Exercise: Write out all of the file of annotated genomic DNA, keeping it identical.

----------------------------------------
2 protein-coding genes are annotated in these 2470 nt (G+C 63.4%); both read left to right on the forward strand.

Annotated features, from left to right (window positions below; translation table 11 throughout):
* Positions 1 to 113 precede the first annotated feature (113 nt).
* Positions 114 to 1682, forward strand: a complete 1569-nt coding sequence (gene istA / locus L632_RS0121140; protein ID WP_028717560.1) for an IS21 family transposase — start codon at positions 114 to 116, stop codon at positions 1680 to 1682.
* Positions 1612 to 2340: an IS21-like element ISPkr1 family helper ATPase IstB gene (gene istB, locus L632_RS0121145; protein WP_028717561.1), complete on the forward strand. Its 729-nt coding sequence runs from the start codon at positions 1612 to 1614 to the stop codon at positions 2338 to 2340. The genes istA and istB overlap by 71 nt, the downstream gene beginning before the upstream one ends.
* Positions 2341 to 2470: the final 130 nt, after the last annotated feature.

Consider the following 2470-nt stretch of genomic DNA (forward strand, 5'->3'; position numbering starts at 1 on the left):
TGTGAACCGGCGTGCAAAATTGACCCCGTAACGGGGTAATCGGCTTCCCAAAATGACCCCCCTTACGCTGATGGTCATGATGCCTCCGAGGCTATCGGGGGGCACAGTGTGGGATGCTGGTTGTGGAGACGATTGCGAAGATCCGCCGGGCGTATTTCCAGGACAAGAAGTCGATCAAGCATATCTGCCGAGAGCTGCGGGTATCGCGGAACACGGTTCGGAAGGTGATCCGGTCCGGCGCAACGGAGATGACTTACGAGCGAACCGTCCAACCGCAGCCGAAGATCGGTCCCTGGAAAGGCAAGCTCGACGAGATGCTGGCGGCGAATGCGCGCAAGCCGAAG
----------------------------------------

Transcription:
2 protein-coding genes are annotated in these 2470 nt (G+C 63.4%); both read left to right on the forward strand.

Annotated features, from left to right (window positions below; translation table 11 throughout):
* Positions 1 to 113 precede the first annotated feature (113 nt).
* Positions 114 to 1682, forward strand: a complete 1569-nt coding sequence (gene istA / locus L632_RS0121140; protein ID WP_028717560.1) for an IS21 family transposase — start codon at positions 114 to 116, stop codon at positions 1680 to 1682.
* Positions 1612 to 2340: an IS21-like element ISPkr1 family helper ATPase IstB gene (gene istB, locus L632_RS0121145; protein WP_028717561.1), complete on the forward strand. Its 729-nt coding sequence runs from the start codon at positions 1612 to 1614 to the stop codon at positions 2338 to 2340. The genes istA and istB overlap by 71 nt, the downstream gene beginning before the upstream one ends.
* Positions 2341 to 2470: the final 130 nt, after the last annotated feature.

Consider the following 2470-nt stretch of genomic DNA (forward strand, 5'->3'; position numbering starts at 1 on the left):
TGTGAACCGGCGTGCAAAATTGACCCCGTAACGGGGTAATCGGCTTCCCAAAATGACCCCCCTTACGCTGATGGTCATGATGCCTCCGAGGCTATCGGGGGGCACAGTGTGGGATGCTGGTTGTGGAGACGATTGCGAAGATCCGCCGGGCGTATTTCCAGGACAAGAAGTCGATCAAGCATATCTGCCGAGAGCTGCGGGTATCGCGGAACACGGTTCGGAAGGTGATCCGGTCCGGCGCAACGGAGATGACTTACGAGCGAACCGTCCAACCGCAGCCGAAGATCGGTCCCTGGAAAGGCAAGCTCGACGAGATGCTGGCGGCGAATGCGCGCAAGCCGAAG